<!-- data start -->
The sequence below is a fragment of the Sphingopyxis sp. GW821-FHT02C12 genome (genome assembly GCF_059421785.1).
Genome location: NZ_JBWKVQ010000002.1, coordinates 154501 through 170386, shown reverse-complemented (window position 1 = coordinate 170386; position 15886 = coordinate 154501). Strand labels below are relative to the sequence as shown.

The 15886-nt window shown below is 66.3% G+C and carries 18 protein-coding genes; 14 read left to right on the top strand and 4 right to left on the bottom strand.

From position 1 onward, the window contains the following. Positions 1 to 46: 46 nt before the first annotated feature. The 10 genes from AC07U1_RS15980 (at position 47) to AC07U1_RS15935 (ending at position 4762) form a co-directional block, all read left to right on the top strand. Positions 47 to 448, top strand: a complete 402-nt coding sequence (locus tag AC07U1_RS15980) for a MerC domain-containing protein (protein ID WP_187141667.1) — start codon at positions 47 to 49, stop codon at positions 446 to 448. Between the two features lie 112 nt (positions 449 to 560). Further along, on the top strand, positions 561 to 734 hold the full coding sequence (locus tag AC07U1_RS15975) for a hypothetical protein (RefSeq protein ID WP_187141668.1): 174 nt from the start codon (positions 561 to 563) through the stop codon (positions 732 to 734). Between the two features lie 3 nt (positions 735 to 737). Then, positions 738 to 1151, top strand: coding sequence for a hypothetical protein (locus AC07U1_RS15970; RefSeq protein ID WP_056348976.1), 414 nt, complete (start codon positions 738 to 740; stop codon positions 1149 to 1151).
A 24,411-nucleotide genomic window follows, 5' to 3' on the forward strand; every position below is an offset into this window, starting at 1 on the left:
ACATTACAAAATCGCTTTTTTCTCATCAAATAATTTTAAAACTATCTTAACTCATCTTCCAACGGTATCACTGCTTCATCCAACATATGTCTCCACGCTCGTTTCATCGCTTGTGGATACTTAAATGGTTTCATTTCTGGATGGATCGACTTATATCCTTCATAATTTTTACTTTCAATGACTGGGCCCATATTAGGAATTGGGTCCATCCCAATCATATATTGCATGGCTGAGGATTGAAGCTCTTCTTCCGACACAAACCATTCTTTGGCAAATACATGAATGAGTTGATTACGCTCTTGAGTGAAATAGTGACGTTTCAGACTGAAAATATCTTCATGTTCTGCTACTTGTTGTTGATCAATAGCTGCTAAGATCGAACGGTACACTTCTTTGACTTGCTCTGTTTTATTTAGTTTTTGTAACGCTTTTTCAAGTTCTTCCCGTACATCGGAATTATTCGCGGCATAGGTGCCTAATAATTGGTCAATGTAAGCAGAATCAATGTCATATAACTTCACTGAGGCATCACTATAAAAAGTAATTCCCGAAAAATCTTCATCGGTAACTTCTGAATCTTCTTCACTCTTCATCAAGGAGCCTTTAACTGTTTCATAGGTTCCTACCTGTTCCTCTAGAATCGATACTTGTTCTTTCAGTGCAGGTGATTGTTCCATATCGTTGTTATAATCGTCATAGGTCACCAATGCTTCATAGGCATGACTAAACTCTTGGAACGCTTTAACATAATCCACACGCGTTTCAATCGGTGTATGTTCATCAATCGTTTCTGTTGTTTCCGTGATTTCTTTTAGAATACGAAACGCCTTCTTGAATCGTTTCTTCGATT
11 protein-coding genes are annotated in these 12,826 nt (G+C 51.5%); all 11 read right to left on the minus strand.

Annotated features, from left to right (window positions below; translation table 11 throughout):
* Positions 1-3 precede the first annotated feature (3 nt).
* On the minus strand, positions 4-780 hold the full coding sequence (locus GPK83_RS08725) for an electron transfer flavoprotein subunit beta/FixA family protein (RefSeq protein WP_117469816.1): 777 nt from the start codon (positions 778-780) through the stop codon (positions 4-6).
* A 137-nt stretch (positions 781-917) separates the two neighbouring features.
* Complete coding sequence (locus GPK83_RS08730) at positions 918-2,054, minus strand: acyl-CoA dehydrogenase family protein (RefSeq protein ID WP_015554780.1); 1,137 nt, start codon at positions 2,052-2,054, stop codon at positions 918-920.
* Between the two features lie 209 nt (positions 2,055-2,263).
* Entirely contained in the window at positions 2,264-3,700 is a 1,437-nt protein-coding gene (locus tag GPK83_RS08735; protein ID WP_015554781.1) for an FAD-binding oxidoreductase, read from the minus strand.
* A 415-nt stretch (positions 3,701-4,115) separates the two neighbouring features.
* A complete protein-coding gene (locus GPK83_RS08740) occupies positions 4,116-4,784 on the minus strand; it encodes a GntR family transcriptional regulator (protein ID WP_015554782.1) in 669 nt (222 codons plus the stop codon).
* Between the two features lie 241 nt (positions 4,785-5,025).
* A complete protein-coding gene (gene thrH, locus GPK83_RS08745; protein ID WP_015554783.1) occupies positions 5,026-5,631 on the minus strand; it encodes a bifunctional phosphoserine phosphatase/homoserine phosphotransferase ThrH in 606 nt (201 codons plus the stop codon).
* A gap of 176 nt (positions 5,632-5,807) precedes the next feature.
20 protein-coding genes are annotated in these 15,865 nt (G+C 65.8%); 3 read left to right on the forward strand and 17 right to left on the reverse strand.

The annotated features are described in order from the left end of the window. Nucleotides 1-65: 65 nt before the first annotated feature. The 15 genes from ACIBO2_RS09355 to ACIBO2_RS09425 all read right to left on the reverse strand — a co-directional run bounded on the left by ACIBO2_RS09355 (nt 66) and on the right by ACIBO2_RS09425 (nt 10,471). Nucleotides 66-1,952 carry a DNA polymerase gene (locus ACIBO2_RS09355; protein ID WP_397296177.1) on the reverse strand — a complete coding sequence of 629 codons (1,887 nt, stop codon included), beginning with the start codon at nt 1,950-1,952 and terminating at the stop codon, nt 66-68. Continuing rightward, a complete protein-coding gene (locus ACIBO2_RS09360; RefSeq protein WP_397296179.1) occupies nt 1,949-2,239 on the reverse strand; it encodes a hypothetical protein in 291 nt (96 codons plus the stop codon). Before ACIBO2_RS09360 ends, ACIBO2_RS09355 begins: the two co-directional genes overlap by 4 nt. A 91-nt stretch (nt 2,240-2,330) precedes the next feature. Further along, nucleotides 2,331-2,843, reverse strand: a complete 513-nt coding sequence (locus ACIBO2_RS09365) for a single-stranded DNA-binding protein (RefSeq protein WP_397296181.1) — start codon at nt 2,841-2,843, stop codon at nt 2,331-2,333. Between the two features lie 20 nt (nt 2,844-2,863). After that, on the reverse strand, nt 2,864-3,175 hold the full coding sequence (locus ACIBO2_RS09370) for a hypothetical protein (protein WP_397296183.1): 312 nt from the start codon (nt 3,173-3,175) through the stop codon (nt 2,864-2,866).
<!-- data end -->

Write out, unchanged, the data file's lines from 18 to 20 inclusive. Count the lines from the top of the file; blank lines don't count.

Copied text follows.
* A complete protein-coding gene (gene thrH, locus GPK83_RS08745; protein ID WP_015554783.1) occupies positions 5,026-5,631 on the minus strand; it encodes a bifunctional phosphoserine phosphatase/homoserine phosphotransferase ThrH in 606 nt (201 codons plus the stop codon).
* A gap of 176 nt (positions 5,632-5,807) precedes the next feature.
20 protein-coding genes are annotated in these 15,865 nt (G+C 65.8%); 3 read left to right on the forward strand and 17 right to left on the reverse strand.